Effect of Parent Training on Health-Related Quality of Life in Preschool Children With Attention-Deficit/Hyperactivity Disorder: A Secondary Analysis of Data From a Randomized Controlled Trial


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Ms. Larsen, Drs. Sonuga-Barke, Thomsen, and Rask are with Aarhus University, Denmark

Dr. Sonuga-Barke is also with Kings College, London, UK

Dr. Daley is with the University of Nottingham, UK

Ms. Lange is with Aarhus University Hospital, Denmark

Dr. Sonuga-Barke is with

The Lundbeck Foundation funded salary and conference expenses for the first author in relation to her performance of the study but had no further involvement in the process of writing the article.

The original study, the D’SNAPP study, was supported by research grants from TrygFonden and Helse-fonden, Denmark, and was supported by the Central and Capital Regions of Denmark.

Preliminary results of this study were presented as a poster at the Eunethydis 5th International Conference on ADHD; September 23-26, 2018; Edinburgh, Scotland.

Author Contributions:

Conceptualization: Rask

Resources: Lange

Supervision: Thomsen

Writing – original draft: Larsen

Writing – review and editing: Daley, Lange, Sonuga-Barke, Thomsen, Rask

Morten Frydenberg, MSc and Jens Søndergaard Jensen, MSc have served as the statistical experts for this research.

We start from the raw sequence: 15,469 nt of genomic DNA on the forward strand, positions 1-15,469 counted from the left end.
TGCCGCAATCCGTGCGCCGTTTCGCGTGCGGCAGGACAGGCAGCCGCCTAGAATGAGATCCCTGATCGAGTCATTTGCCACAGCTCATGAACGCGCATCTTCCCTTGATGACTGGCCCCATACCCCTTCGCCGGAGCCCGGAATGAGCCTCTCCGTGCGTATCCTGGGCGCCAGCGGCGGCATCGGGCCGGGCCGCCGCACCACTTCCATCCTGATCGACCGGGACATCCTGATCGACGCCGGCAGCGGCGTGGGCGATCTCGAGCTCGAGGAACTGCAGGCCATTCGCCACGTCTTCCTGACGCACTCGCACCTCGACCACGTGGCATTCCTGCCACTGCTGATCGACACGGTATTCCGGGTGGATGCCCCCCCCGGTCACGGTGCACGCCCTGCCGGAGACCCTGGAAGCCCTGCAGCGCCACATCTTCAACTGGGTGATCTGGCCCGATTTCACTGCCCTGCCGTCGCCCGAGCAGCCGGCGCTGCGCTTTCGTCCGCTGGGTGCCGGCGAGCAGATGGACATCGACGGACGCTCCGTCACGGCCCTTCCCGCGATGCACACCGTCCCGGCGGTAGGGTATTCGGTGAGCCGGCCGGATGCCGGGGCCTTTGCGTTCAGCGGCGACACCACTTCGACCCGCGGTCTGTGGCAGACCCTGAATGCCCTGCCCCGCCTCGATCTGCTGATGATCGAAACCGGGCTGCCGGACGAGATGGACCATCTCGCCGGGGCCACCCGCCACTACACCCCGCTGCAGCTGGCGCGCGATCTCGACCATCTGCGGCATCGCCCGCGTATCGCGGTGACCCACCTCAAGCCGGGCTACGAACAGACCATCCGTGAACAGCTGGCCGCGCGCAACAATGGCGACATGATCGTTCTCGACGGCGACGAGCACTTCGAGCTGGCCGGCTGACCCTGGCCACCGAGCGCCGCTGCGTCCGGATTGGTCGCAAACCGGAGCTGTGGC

The authors gratefully acknowledge statisticians Morten Frydenberg, MSc, and Jens Søndergaard Jensen, MSc, of Aarhus University, for help in designing the analyses and statistical guidance. The authors would like to acknowledge the specialized staff involved in the clinical trial at the specialists ADHD clinics at the departments of child and adolescent psychiatry in Risskov, Herning and Glostrup, respectively, in Denmark. Furthermore, the authors would like to thank the children and their parents who participated in the study.

Disclosure: Professor Daley has provided educational talks for Eli Lilly, Medice, and Shire/Takeda; has attended advisory boards for Eli Lilly and Shire/Takeda; and has received support for educational travel from Eli Lilly, Shire/Takeda, and Medice. He has also received royalties from the sale of a self-help version of the New Forest Parenting Programme and research funding from the National Institute for Health Research, the Economic and Social Research Council, and Shire/Takeda. Professor Sonuga-Barke has received speaker fees and conference support from Shire Pharma and consultancy from Neurotech Solutions, Copenhagen University, and Behandlings Skolerne, KU Leuven. He has received book royalties from Oxford University Press and Jessica Kingsley. He has received financial support from Aarhus University and Ghent University for a visiting Professorship. He is Editor-in-Chief of the Journal of Child Psychology and Psychiatry, for which he has received an honorarium and his university has received financial compensation. Professor Thomsen has received speaker’s fees from Medice and Shire (a Takeda company). Professor Rask is a member of the advisory research committee for TrygFonden, for which she has received an honorarium. She has received books royalties from the Danish publisher FADL. Ms. Lange has provided educational talks for Medice. She has received teaching fees from the Central Danish Health Region from a New Forest Parent Training Course for professionals. Ms. Larsen has reported no biomedical financial interests or potential conflicts of interest.

Clinical trial registration information: A Controlled Study of Parent Training in the Treatment of ADHD in Young Children (D’SNAPP); http://clinicaltrial.gov/; NCT01684644

© 2020 Published by Elsevier Inc. on behalf of the American Academy of Child and Adolescent Psychiatry.

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